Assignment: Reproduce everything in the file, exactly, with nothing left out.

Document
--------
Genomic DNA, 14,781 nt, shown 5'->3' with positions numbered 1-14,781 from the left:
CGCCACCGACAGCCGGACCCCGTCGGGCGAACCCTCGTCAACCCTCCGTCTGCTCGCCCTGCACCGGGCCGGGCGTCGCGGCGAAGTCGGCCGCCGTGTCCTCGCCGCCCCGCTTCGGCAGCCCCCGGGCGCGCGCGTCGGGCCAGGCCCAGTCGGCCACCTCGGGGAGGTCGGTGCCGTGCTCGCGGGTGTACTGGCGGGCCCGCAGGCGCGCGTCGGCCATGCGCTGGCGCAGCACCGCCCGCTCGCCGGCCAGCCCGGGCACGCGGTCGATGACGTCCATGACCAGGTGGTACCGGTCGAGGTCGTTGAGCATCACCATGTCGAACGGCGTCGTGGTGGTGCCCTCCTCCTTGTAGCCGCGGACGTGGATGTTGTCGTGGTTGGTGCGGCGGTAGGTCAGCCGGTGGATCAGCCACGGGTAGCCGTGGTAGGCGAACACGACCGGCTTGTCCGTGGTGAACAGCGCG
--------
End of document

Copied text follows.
Genomic DNA, 14,781 nt, shown 5'->3' with positions numbered 1-14,781 from the left:
CGCCACCGACAGCCGGACCCCGTCGGGCGAACCCTCGTCAACCCTCCGTCTGCTCGCCCTGCACCGGGCCGGGCGTCGCGGCGAAGTCGGCCGCCGTGTCCTCGCCGCCCCGCTTCGGCAGCCCCCGGGCGCGCGCGTCGGGCCAGGCCCAGTCGGCCACCTCGGGGAGGTCGGTGCCGTGCTCGCGGGTGTACTGGCGGGCCCGCAGGCGCGCGTCGGCCATGCGCTGGCGCAGCACCGCCCGCTCGCCGGCCAGCCCGGGCACGCGGTCGATGACGTCCATGACCAGGTGGTACCGGTCGAGGTCGTTGAGCATCACCATGTCGAACGGCGTCGTGGTGGTGCCCTCCTCCTTGTAGCCGCGGACGTGGATGTTGTCGTGGTTGGTGCGGCGGTAGGTCAGCCGGTGGATCAGCCACGGGTAGCCGTGGTAGGCGAACACGACCGGCTTGTCCGTGGTGAACAGCGCG